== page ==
And, of course, this shows Khamenei was in on it from the beginning:
Ayatollah Khamenei closed the door to any appeals for intervention in a statement issued on state television on Saturday afternoon, congratulating Mr. Ahmadinejad on his victory and urging the other candidates to throw in the towel. “Our respected president is the president of all the people, including those who were his rivals yesterday, and they should all help and support him,” he said.

Pretty useless picture

Or pretty comma useless picture, either one.

CNN has posted some chartjunk that - lo and behold - proves that the heavily populated states will create the most jobs from the stimulus. Well, duh!

What we need from charts like this is a number that explains, not one that is the least possible work. In this case, a much better number would have been new jobs as a percentage of existing employment. Even better might have been new jobs as a proportion of current unemployment.

But either would require a calculator...

Friday, June 12, 2009

Very common interests

Click image for full Steve Artley cartoon. And spend some time looking for all the jokes.

Thursday, June 11, 2009

Never mind

He can't be one of theirs. He got caught.

Holocaust Museum murderer James von Brunn is waaay beyond Republican even though the average Republican is pretty extreme.

Hysterically - and completely in keeping with Republican denial of awkward reality - Rush Limbaugh among others has been attempting to foist von Brunn off on liberals as one of us.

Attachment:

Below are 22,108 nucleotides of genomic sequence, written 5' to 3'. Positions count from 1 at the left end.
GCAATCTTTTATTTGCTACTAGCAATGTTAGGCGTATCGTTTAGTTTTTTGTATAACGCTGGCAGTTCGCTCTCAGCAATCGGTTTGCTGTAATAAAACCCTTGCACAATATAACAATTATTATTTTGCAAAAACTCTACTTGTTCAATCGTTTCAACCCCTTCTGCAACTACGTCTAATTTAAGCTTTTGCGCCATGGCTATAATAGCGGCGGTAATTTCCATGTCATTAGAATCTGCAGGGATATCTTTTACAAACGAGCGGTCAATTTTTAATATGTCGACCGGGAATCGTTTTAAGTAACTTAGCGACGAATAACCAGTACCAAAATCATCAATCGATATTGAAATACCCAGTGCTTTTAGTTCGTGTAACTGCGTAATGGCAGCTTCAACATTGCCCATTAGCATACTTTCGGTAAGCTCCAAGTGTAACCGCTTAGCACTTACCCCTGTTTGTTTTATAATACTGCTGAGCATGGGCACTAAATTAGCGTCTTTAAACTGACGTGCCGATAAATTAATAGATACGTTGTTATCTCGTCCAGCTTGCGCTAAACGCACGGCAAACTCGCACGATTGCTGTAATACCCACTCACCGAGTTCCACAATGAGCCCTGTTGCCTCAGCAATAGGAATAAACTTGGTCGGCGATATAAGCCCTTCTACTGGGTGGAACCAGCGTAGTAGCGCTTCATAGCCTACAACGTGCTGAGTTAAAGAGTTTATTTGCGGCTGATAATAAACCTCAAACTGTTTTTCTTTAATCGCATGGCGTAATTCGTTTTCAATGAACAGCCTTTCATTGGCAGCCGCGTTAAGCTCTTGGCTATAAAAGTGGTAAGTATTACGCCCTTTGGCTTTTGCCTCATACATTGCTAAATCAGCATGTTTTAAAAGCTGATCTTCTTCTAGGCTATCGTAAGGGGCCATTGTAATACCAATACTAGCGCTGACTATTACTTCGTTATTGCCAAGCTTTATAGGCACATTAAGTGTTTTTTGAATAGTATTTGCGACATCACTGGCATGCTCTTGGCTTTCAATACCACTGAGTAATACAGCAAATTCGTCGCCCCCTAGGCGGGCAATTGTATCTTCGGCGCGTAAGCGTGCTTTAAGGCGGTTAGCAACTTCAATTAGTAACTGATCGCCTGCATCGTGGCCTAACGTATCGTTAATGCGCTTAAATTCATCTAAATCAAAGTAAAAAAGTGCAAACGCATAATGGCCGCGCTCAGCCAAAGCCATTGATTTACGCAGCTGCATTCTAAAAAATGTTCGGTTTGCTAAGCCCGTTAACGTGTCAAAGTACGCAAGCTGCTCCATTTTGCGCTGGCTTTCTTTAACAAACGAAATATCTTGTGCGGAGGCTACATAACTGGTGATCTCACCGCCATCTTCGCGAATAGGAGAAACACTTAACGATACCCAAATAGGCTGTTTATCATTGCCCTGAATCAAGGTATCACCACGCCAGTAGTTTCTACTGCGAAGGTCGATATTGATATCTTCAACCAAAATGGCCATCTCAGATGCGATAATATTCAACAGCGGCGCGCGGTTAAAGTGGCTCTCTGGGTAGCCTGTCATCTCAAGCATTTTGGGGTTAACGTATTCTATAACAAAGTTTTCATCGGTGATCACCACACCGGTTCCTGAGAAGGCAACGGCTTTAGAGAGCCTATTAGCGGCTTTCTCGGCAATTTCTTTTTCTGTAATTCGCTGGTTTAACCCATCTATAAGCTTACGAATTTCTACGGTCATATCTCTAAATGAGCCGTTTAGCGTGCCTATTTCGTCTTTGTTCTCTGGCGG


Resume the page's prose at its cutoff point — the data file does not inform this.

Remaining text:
Oops. Von Brunn despises Obama too.

So much for leftwing political violence...

Even Fox notices

Silence Do-Good may scoff, but there are qualitative and quantitative differences between lunatic loons on the left and frothing wingnuts on the right. To name one, gun ownership...

I'd guess that Shepard Smith is looking to make a career move.

(h/t Philosoraptor, linking to Andrew Sullivan, embedding Talking Points Memo)

He'll have a gasperilla

No politics that I can think of in this one, just a wicked funny joke.

Click image for full Ted Rall cartoon.

Shut up, he explained

Click image for full Tim Eagan/Press Democrat carton.

How the fight started

Losing the hen-pecked vote...

Click image for full David Horsey/Seattle Post-Intelligencer cartoon.

Wednesday, June 10, 2009

Megalomania knows no species

Because any time I can put Animaniacs into lovable liberal, I will.

Click image for full Tim Jackson cartoon.

I like my cigar

Click image for hilarious Chan Lowe/Sun-Sentinel cartoon.